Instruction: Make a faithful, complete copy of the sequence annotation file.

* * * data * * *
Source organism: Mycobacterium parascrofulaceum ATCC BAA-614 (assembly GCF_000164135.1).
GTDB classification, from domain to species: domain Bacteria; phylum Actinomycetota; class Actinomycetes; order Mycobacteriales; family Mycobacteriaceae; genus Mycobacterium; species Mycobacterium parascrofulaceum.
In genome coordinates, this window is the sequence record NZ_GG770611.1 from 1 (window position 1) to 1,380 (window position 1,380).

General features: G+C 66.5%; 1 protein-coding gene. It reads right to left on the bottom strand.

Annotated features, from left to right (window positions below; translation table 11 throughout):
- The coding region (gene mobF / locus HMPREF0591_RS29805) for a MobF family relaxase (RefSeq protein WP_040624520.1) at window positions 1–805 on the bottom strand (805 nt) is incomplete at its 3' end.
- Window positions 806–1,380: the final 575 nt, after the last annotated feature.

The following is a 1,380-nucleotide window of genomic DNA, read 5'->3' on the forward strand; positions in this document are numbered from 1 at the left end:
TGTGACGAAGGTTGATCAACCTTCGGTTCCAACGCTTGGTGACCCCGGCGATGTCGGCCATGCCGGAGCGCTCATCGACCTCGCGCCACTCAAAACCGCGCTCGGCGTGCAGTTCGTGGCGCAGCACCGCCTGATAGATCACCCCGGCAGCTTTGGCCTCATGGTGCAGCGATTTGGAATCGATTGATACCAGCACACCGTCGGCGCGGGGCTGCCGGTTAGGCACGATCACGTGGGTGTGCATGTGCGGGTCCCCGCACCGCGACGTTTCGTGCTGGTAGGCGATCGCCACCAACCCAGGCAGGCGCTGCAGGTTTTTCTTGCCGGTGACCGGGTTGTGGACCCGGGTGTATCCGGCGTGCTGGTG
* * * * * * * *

Source organism: Mycobacterium parascrofulaceum ATCC BAA-614 (assembly GCF_000164135.1).
GTDB classification, from domain to species: domain Bacteria; phylum Actinomycetota; class Actinomycetes; order Mycobacteriales; family Mycobacteriaceae; genus Mycobacterium; species Mycobacterium parascrofulaceum.
In genome coordinates, this window is the sequence record NZ_GG770611.1 from 1 (window position 1) to 1,380 (window position 1,380).

General features: G+C 66.5%; 1 protein-coding gene. It reads right to left on the bottom strand.

Annotated features, from left to right (window positions below; translation table 11 throughout):
- The coding region (gene mobF / locus HMPREF0591_RS29805) for a MobF family relaxase (RefSeq protein WP_040624520.1) at window positions 1–805 on the bottom strand (805 nt) is incomplete at its 3' end.
- Window positions 806–1,380: the final 575 nt, after the last annotated feature.

The following is a 1,380-nucleotide window of genomic DNA, read 5'->3' on the forward strand; positions in this document are numbered from 1 at the left end:
TGTGACGAAGGTTGATCAACCTTCGGTTCCAACGCTTGGTGACCCCGGCGATGTCGGCCATGCCGGAGCGCTCATCGACCTCGCGCCACTCAAAACCGCGCTCGGCGTGCAGTTCGTGGCGCAGCACCGCCTGATAGATCACCCCGGCAGCTTTGGCCTCATGGTGCAGCGATTTGGAATCGATTGATACCAGCACACCGTCGGCGCGGGGCTGCCGGTTAGGCACGATCACGTGGGTGTGCATGTGCGGGTCCCCGCACCGCGACGTTTCGTGCTGGTAGGCGATCGCCACCAACCCAGGCAGGCGCTGCAGGTTTTTCTTGCCGGTGACCGGGTTGTGGACCCGGGTGTATCCGGCGTGCTGGTG